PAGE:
Nevertheless, there are also many experts who worry about the lack of clarity in economic policy under the present administration. It is worrisome that the president has no economic adviser and Buhari has not put in place an economic team that will assist in formulating policies as well as engaging with citizens about the economic direction that the government is taking for the overall development of the country.
There is opacity in the economic management process, which is quite troubling, and the administration is not effectively communicating with the constituency of Nigerians that voted it into power in 2015. I think this background makes it imperative to hold the emergency national economic conference that Prof. Soyinka suggested last week.
But while he wanted a conference of experts, I will like to suggest that the base of such a conference be wider, taking in the most representative segments of the Nigerian society, in order to achieve a national consensus on the economic choices that the administration will make into the next couple of years.
A conference of all persuasions
An emergency national economic conference should bring in the economic experts, representing the different economic persuasions in order for us to distill what will be in the best interest of Nigeria, in the context of the push and pull of the international capitalist system.
Then we should ensure that representatives of the national bourgeoisie, in the so-called “Organized Private Sector” are adequately represented, as well as organizations of medium and small-scale entrepreneurs. Similarly, the Nigerian working class movement and their trade unions as well as peasant and farming groups should be given a major part in this emergency conference.
And to ensure that this is a genuine national process, organisations of women and youth as well as the unemployed and civil society organisations should be included.
President Buhari should take very personal interest in such a conference, because of the way that its resolutions can impact on the economic programme of his administration into the future. The truth is that Nigeria is at the crossroads that will define its economic health into the future. The administration in power has inherited a serious economic condition, akin to a poisoned chalice. What we are dealing with is the culmination of the irresponsibility of the past couple of years. President Buhari has been given the mandate to provide the leadership to take us out of this crisis.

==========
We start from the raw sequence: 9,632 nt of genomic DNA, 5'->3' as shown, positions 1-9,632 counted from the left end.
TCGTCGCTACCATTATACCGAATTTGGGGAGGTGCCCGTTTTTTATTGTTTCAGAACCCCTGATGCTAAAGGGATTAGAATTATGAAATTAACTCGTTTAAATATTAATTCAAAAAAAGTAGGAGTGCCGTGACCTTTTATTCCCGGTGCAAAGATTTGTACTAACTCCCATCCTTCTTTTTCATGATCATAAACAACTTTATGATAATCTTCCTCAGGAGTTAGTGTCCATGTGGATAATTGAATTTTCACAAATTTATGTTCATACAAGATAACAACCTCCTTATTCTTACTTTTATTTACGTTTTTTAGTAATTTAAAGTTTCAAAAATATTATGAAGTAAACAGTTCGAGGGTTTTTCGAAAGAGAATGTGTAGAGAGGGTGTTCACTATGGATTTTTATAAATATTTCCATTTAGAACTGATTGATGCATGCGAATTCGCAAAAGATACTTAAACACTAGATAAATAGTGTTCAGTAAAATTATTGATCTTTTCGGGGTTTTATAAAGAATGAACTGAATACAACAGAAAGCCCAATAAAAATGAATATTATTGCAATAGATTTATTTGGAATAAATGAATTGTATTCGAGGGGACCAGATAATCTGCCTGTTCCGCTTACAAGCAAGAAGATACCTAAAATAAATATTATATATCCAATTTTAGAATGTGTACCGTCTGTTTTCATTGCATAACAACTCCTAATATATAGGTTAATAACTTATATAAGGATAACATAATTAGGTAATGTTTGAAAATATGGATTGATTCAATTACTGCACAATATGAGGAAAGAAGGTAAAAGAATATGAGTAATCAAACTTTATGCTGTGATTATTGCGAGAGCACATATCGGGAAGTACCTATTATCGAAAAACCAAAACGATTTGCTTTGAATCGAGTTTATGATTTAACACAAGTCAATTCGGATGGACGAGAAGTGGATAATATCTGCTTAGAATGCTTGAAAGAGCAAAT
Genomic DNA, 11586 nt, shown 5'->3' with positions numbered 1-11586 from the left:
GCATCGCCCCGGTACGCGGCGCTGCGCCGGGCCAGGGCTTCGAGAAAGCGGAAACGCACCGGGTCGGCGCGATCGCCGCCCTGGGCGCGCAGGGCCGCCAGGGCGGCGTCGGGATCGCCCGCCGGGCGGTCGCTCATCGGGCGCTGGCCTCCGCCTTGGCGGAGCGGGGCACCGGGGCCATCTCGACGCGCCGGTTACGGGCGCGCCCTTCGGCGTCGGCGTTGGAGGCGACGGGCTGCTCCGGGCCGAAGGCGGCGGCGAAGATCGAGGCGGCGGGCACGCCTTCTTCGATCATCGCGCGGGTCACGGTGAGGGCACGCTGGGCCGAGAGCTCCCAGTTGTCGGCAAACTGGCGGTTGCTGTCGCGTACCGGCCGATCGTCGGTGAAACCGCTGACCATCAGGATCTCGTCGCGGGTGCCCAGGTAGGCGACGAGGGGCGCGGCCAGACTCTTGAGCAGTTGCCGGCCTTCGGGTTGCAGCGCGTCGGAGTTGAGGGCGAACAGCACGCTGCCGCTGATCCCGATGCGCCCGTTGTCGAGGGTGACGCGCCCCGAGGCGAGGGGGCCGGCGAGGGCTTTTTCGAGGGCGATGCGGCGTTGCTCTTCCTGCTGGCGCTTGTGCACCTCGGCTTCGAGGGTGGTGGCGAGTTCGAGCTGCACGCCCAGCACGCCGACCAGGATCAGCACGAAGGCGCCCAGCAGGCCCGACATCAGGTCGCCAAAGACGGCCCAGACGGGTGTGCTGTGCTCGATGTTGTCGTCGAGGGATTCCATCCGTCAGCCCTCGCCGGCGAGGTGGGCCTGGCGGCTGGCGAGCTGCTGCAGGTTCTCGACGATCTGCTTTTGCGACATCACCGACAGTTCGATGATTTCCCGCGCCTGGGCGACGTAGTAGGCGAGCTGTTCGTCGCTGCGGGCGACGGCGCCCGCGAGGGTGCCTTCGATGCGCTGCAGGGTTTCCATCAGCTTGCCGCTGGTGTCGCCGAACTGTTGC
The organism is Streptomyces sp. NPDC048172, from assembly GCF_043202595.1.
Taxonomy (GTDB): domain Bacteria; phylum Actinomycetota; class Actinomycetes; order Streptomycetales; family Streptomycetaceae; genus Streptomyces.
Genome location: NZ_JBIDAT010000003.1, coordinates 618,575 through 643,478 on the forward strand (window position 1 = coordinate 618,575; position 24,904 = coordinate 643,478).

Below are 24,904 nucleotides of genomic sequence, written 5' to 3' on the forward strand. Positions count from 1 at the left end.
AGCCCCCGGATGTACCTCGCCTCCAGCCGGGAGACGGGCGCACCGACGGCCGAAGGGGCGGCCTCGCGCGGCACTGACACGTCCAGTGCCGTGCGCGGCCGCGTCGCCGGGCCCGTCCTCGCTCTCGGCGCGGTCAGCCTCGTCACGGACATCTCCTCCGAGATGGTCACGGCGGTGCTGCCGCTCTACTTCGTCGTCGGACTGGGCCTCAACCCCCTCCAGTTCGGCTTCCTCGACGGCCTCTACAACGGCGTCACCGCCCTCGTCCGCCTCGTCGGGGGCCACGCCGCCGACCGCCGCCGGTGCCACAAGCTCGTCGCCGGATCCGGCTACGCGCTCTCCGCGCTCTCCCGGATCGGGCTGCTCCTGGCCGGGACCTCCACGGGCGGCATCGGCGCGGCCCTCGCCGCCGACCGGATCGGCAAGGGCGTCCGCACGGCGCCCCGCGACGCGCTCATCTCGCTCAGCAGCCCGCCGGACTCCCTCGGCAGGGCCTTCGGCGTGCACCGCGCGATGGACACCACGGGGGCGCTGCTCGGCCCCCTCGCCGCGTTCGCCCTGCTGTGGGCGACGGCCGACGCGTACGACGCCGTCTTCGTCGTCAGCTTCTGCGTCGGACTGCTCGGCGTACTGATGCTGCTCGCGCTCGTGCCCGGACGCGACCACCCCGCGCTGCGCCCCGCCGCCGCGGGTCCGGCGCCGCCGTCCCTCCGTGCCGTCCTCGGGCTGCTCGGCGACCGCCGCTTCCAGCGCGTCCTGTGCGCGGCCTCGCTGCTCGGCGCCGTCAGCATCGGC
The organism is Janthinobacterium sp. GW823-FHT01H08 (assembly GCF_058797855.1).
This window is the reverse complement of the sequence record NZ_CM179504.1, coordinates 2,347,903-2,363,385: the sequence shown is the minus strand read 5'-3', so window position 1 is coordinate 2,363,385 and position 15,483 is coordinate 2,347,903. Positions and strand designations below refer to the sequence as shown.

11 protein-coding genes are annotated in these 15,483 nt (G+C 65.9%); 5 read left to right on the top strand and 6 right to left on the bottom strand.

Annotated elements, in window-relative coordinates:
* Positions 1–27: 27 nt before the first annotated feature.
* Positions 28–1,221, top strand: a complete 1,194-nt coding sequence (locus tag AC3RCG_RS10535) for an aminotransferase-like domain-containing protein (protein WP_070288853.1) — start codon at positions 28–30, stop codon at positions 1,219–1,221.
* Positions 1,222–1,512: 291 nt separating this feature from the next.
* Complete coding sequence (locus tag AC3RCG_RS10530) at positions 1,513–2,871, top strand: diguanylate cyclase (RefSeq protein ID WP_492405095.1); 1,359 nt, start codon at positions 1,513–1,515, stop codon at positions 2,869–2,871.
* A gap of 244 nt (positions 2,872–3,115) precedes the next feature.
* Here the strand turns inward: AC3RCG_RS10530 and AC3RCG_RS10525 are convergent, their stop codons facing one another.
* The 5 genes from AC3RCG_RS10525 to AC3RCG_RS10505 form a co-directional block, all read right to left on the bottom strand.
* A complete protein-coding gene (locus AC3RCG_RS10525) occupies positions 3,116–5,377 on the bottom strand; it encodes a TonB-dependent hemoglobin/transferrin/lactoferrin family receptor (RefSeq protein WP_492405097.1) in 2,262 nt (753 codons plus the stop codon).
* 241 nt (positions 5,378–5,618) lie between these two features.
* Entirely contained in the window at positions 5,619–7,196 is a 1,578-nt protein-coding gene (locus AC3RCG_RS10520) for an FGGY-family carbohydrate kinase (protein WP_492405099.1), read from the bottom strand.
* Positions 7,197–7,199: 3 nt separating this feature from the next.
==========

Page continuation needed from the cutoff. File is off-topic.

That is why he must trust the Nigerian people more; as well as accepting that he can learn a lot from expertise that might not presently reside within his administration. An emergency national economic conference will certainly bring all that expertise under one roof for the betterment of our country. And the fact that such a conference will cut across all classes of society could help to deepen the legitimacy of the choices that the administration might be forced to take, by the economic situation. We can use an emergency national economic conference to create a national consensus. The economic situation is not good and it can get worse; but the patience of citizens can hold for as long as they are sure that things might take a turn for the better. Otherwise, they could turn anger against the administration. I have no doubts in my mind that President Buhari is committed to turning things around for the better; an emergency national economic conference might just be a very useful instrument in that journey for betterment.
Monthly revenue allocation: The Kwara State checklist